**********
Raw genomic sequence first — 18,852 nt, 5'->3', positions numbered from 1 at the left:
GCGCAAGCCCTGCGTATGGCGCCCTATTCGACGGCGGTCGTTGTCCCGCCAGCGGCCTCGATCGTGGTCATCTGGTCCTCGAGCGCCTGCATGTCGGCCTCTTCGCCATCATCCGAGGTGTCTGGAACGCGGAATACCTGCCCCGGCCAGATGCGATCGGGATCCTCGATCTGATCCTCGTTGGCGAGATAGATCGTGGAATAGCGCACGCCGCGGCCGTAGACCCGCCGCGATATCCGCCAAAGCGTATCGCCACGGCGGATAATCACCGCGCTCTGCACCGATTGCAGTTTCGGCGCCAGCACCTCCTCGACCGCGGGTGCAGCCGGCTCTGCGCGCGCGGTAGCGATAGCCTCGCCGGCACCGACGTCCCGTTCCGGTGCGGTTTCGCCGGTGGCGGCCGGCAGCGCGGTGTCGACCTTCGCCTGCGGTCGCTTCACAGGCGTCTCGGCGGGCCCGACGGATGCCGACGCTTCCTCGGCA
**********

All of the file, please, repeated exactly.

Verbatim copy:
Raw genomic sequence first — 18,852 nt, 5'->3', positions numbered from 1 at the left:
GCGCAAGCCCTGCGTATGGCGCCCTATTCGACGGCGGTCGTTGTCCCGCCAGCGGCCTCGATCGTGGTCATCTGGTCCTCGAGCGCCTGCATGTCGGCCTCTTCGCCATCATCCGAGGTGTCTGGAACGCGGAATACCTGCCCCGGCCAGATGCGATCGGGATCCTCGATCTGATCCTCGTTGGCGAGATAGATCGTGGAATAGCGCACGCCGCGGCCGTAGACCCGCCGCGATATCCGCCAAAGCGTATCGCCACGGCGGATAATCACCGCGCTCTGCACCGATTGCAGTTTCGGCGCCAGCACCTCCTCGACCGCGGGTGCAGCCGGCTCTGCGCGCGCGGTAGCGATAGCCTCGCCGGCACCGACGTCCCGTTCCGGTGCGGTTTCGCCGGTGGCGGCCGGCAGCGCGGTGTCGACCTTCGCCTGCGGTCGCTTCACAGGCGTCTCGGCGGGCCCGACGGATGCCGACGCTTCCTCGGCA